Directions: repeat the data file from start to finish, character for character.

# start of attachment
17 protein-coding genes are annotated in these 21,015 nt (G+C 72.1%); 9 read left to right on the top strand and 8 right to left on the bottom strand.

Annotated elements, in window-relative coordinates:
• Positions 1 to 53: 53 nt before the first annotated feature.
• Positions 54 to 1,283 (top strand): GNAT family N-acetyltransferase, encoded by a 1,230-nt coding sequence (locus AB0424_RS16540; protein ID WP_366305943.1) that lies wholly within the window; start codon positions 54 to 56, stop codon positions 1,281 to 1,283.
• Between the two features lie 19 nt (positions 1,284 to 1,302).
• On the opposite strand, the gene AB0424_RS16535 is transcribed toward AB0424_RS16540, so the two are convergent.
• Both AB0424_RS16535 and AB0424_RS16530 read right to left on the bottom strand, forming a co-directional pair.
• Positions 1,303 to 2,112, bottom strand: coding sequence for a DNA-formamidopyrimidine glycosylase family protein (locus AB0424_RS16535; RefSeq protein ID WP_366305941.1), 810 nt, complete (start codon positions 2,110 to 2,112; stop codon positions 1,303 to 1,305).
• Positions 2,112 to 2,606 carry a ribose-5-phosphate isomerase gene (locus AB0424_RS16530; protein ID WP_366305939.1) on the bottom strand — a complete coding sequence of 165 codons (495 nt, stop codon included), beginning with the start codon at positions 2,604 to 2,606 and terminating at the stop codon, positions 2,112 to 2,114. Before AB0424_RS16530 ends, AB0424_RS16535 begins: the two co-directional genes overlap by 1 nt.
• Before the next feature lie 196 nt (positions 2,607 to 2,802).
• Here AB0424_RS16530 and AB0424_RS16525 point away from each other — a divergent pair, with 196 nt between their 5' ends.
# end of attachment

17 protein-coding genes are annotated in these 21,015 nt (G+C 72.1%); 9 read left to right on the top strand and 8 right to left on the bottom strand.

Annotated elements, in window-relative coordinates:
• Positions 1 to 53: 53 nt before the first annotated feature.
• Positions 54 to 1,283 (top strand): GNAT family N-acetyltransferase, encoded by a 1,230-nt coding sequence (locus AB0424_RS16540; protein ID WP_366305943.1) that lies wholly within the window; start codon positions 54 to 56, stop codon positions 1,281 to 1,283.
• Between the two features lie 19 nt (positions 1,284 to 1,302).
• On the opposite strand, the gene AB0424_RS16535 is transcribed toward AB0424_RS16540, so the two are convergent.
• Both AB0424_RS16535 and AB0424_RS16530 read right to left on the bottom strand, forming a co-directional pair.
• Positions 1,303 to 2,112, bottom strand: coding sequence for a DNA-formamidopyrimidine glycosylase family protein (locus AB0424_RS16535; RefSeq protein ID WP_366305941.1), 810 nt, complete (start codon positions 2,110 to 2,112; stop codon positions 1,303 to 1,305).
• Positions 2,112 to 2,606 carry a ribose-5-phosphate isomerase gene (locus AB0424_RS16530; protein ID WP_366305939.1) on the bottom strand — a complete coding sequence of 165 codons (495 nt, stop codon included), beginning with the start codon at positions 2,604 to 2,606 and terminating at the stop codon, positions 2,112 to 2,114. Before AB0424_RS16530 ends, AB0424_RS16535 begins: the two co-directional genes overlap by 1 nt.
• Before the next feature lie 196 nt (positions 2,607 to 2,802).
• Here AB0424_RS16530 and AB0424_RS16525 point away from each other — a divergent pair, with 196 nt between their 5' ends.